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Economic News, Data and Analysis

Census data, main talking points

The census report on incomes, poverty, and health insurance coverage released yesterday was very dissappointing considering that we are 4 years from the end of the 2001 recession.
Top line:
First, we saw that the poverty rate remained approximately unchanged at 12.6 percent, with about 37 million people in poverty, including 13 million kids.
Second we saw that there was a slight improvement in median household income, which was up by about $500 to 46,000. However, we saw declines in incomes for those households headed by someone under 65 years old, and also declines for full-time, year-round workers, who saw their median incomes drop by about $800 for men, and about $400 for women. And we also saw that incomes are below where they were at the end of the recession. Since the peak in 1999, median income has dropped by $1,300.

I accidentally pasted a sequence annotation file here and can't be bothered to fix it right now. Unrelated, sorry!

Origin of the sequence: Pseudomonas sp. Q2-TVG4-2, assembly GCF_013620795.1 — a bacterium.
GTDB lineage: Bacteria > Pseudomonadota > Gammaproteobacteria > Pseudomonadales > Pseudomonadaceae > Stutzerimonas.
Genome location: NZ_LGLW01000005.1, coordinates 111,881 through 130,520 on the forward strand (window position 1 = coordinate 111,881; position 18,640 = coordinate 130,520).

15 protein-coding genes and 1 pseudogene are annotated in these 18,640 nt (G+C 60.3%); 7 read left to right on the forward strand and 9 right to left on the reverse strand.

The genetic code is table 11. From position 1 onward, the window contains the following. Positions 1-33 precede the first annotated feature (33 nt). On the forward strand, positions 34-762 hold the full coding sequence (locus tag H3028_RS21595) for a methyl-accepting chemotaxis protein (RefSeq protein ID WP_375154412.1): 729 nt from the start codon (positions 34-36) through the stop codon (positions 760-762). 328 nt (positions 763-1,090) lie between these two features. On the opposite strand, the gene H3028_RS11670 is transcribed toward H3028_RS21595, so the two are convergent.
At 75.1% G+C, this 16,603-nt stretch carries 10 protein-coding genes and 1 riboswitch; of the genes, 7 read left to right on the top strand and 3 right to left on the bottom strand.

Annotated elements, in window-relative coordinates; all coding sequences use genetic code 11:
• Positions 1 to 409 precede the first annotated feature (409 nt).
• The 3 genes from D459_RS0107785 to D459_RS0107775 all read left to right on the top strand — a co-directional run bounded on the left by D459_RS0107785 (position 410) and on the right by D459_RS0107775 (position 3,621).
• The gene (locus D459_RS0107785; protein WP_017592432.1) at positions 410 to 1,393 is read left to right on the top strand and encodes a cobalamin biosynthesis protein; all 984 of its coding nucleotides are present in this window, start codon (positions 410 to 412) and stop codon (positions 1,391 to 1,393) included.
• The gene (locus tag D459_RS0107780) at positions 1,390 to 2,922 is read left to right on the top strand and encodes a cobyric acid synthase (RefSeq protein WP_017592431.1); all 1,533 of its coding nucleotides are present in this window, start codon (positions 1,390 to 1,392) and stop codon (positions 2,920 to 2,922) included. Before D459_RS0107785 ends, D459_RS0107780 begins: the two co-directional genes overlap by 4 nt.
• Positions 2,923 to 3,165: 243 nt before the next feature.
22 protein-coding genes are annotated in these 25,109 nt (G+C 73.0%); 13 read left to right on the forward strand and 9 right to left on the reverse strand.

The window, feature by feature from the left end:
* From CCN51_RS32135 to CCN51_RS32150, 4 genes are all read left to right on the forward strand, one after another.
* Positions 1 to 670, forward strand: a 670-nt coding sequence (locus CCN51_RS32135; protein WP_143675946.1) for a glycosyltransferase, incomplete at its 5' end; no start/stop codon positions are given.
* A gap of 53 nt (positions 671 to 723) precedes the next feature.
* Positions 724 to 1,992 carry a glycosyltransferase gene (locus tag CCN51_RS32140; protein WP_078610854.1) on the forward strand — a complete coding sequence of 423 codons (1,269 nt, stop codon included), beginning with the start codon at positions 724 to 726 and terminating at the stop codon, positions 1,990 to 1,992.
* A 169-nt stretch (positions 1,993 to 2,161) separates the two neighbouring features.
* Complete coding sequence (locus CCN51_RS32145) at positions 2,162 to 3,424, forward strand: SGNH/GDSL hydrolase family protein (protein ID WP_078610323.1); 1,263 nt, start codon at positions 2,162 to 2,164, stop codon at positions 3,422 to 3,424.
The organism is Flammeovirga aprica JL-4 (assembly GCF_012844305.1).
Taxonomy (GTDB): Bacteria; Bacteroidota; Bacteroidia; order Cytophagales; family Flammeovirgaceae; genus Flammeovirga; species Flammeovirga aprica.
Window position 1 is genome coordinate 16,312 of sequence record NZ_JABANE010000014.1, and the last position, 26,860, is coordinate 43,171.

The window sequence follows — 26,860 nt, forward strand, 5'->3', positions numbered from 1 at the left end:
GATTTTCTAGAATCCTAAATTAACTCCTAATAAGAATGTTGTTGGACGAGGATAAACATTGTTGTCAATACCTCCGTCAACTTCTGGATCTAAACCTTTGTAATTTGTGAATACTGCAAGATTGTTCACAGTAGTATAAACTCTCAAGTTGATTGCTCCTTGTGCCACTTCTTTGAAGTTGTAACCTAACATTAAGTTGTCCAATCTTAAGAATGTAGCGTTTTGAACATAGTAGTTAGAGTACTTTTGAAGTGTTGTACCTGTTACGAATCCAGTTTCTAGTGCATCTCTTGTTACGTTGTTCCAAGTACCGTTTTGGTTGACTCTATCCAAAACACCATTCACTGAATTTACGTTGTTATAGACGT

Finally, we saw the number of people without health insurance increased by 1.3 million to 46.6 million. The rate of uninsured among children increased for the first time in five years, with 8.3 million children lacking insurance – or about one in ten. Also, the rate of employer coverage dropped, with 3 million people losing employer-based insurance.
For more details, especially the 2000-2005 trends, see:
Center for American Progress Budget Blog サ Archive サ New Census Data Show Deteriorating Income and Health Coverage – Center for American Progress

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Filed under: Economics

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